Better health through better partnerships
“The NIH HEAL Initiative is unlike anything that I’ve seen before,” said U.S. Surgeon General VADM Jerome M. Adams, M.D., M.P.H. “Unfortunately, far too often in medicine and in science, we operate in silos …. My motto is ‘better health through better partnerships,’ and I couldn’t think of a better example of that than the HEAL Initiative.”
Janet Woodcock, M.D., director of the Center for Drug Evaluation and Research at the Food and Drug Administration (FDA), said, “This opioid epidemic has led to a much higher level of collaboration across federal agencies, as well as state and local health departments. The HEAL effort is really going to help by inspiring researchers, supporting them, and bringing them into this collaboration in a meaningful way to generate new data and new ideas. This will be very good for patients.”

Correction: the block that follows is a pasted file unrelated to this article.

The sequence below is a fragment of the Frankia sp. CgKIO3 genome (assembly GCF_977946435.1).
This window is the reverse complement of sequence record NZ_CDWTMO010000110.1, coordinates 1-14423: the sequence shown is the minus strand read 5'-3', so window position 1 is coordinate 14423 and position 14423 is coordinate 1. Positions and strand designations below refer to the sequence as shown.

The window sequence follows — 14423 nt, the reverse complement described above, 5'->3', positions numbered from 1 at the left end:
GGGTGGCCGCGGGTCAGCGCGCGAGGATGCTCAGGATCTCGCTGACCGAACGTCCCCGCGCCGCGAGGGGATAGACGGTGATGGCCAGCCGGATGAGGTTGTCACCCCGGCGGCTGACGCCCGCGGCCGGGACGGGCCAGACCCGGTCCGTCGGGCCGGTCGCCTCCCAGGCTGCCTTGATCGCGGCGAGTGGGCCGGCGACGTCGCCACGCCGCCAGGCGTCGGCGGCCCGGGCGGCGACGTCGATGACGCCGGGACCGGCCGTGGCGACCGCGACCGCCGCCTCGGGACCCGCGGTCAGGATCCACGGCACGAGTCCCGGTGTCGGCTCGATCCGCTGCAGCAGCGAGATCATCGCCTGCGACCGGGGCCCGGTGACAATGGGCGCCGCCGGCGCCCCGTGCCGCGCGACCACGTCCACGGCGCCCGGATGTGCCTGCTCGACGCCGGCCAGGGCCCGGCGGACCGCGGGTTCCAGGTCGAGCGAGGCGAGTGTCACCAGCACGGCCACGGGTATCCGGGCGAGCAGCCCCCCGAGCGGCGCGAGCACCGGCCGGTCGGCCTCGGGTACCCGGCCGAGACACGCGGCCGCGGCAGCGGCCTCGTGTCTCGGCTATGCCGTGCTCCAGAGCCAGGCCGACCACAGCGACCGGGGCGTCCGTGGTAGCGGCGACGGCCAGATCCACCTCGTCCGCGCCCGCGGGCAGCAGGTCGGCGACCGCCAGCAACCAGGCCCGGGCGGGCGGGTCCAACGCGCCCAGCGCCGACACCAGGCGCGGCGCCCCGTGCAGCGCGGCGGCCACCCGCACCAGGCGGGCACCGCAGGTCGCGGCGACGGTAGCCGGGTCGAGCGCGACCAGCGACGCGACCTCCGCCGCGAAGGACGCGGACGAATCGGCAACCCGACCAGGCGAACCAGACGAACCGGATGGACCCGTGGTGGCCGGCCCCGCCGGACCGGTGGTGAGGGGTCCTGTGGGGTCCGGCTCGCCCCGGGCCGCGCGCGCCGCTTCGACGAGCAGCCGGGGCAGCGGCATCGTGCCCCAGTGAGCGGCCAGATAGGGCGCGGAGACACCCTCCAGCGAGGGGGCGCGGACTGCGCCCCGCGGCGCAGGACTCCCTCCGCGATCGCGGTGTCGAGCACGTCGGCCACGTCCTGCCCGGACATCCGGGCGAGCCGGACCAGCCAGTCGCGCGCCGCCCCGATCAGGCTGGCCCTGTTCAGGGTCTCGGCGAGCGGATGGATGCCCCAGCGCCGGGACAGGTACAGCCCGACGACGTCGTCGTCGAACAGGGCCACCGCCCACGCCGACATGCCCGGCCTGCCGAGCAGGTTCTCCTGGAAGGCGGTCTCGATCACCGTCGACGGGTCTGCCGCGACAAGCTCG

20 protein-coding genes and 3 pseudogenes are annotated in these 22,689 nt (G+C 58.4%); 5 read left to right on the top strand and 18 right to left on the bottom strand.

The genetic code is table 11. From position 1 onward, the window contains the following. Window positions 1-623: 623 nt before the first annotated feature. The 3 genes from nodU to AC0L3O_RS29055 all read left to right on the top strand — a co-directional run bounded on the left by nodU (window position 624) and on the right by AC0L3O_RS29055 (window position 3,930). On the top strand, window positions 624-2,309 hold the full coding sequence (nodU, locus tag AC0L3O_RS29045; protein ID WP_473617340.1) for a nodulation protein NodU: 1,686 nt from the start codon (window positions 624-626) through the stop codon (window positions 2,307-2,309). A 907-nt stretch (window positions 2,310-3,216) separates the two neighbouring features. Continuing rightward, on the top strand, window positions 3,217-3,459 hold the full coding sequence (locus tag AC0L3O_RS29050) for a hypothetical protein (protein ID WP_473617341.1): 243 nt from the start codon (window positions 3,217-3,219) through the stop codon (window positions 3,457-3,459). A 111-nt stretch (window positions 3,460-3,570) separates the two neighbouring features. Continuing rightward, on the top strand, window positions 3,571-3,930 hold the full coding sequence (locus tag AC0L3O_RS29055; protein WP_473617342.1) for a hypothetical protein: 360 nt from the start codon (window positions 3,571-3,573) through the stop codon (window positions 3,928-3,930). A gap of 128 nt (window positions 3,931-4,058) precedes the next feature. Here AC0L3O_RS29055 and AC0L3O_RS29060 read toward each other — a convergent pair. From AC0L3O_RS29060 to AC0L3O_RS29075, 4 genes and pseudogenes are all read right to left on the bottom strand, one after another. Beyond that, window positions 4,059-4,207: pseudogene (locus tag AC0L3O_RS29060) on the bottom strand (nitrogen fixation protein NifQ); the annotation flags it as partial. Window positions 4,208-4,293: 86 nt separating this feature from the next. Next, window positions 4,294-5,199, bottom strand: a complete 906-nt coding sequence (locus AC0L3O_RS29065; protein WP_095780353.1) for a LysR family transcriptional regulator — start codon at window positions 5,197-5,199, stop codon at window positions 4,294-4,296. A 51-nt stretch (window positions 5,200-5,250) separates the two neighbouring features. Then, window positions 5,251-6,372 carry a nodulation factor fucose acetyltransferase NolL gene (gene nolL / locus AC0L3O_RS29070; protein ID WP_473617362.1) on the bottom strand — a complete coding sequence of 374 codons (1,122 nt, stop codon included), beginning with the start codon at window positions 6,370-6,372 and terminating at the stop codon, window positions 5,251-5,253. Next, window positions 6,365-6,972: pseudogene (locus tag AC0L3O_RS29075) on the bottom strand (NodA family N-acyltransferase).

Meanwhile, collaborations with health systems and with NIH’s sister agencies, the FDA and the Centers for Medicare & Medicaid Services, will ensure that research findings eventually become new treatments for pain and addiction.
HEAL investigators and leaders are optimistic that the initiative will be able to reverse the course of the opioid crisis.
“In the long run, I think that the answer to addiction is replacement of opioids,” said Walter Koroshetz, M.D., director of the National Institute of Neurological Disorders and Stroke. “And that is going to take a lot of work. But if the NIH HEAL Initiative is super successful, we’re going to come up with new pain treatments for people, eliminating the need for opioids. And that gets us on the road of never getting into this crisis again.”